Blackblot Training Delivery Format
When it comes to delivering training programs, there is no real way of knowing which delivery format is intrinsically better. However, a delivery format is chosen depending on the audience, venue and content. The objective in selecting a delivery format is to promote content understanding and retention, and make the overall training experience as positive and as meaningful as possible.
The classroom delivery format is considered most effective when teaching to a small group of students. The workshop delivery format is appropriate when applying what has been taught to a small group of students. The lecture delivery format is suitable when disseminating information to a large group of students.
Used throughout Blackblot’s training program, the classroom delivery format is employed as the best format for delivering complex and diverse content, such as topics in product management, to a small group of participants.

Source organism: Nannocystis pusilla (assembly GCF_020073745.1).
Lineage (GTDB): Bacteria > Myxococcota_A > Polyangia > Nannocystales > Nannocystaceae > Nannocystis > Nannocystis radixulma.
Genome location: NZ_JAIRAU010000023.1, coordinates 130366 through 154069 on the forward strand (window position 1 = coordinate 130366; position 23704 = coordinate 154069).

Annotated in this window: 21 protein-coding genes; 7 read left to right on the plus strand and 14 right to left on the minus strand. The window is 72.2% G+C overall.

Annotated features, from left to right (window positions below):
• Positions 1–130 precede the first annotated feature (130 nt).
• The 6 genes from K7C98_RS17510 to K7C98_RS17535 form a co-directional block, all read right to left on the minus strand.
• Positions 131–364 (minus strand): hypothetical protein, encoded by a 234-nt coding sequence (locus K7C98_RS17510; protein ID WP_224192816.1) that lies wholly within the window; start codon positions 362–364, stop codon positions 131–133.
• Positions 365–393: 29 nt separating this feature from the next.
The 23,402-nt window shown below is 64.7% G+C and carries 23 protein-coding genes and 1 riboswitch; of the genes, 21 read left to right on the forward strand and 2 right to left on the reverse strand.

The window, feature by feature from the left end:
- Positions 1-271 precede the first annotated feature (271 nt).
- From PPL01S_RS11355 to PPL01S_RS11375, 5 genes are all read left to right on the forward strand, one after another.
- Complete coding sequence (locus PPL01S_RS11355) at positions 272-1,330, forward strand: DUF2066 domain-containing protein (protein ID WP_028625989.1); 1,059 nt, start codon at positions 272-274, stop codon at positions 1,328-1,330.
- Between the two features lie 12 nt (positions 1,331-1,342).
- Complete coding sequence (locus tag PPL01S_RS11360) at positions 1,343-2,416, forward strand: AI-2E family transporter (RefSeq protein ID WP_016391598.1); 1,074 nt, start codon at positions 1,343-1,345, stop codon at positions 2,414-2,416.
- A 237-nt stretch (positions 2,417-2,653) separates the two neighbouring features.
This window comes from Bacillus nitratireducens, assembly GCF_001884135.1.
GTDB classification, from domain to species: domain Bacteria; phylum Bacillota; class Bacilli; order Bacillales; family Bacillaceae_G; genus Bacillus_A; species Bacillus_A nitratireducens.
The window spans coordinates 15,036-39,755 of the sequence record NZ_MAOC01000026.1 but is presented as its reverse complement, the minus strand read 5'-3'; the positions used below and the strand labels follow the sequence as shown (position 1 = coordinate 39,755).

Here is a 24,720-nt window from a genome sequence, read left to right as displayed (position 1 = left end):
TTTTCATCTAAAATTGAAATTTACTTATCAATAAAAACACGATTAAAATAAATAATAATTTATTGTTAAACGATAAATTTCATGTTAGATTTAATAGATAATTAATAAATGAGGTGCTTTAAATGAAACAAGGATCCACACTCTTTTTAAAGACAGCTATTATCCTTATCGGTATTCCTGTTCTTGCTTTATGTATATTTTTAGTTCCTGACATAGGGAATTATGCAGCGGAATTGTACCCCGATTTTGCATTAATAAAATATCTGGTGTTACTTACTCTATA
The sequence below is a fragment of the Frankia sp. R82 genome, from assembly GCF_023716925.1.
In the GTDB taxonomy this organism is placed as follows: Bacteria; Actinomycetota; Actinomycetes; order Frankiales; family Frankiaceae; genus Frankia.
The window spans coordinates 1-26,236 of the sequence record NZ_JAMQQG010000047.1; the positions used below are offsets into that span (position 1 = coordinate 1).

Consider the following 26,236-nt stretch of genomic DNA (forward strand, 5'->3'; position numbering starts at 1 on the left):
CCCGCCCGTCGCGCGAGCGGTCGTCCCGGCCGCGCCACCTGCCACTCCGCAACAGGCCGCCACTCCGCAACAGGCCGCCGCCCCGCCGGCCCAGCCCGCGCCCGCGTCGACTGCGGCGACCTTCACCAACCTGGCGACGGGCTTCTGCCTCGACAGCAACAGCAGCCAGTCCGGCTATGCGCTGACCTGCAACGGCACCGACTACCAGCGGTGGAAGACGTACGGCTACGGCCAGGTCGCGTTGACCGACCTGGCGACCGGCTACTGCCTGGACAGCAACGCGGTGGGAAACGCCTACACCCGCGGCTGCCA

Training Venue Definitions
- Seminar – instructional session devoted a specific topic or topics.
- Course – series of seminars related to a particular subject.
- Track – educational program comprised of several courses.
- Classroom – the physical space where training is delivered.
- Delivery Formats – various methods for which subject matter is taught, information communicated or knowledge transferred from instructor to student.
Delivery Format Definitions
- Classroom – discourse given before an audience, with multiple instances of audience interaction or involvement in the form of discussions, exercises and drills. (The classroom delivery format is based on intensive and highly interactive sessions which are forty five minutes to one hour in duration).
- Workshop – guided hands-on training that is meant to develop skills via doing and experiencing. (A true workshop rarely involves topic presentation. During a workshop, more time is allocated to exercises and less time for instructor-led dissertations.)
- Lecture – discourse given before an audience, with little or no audience interaction or involvement. (One is either barred from or encouraged not to ask questions during the lecture, or allowed to ask questions after the lecturer has concluded the lecture.)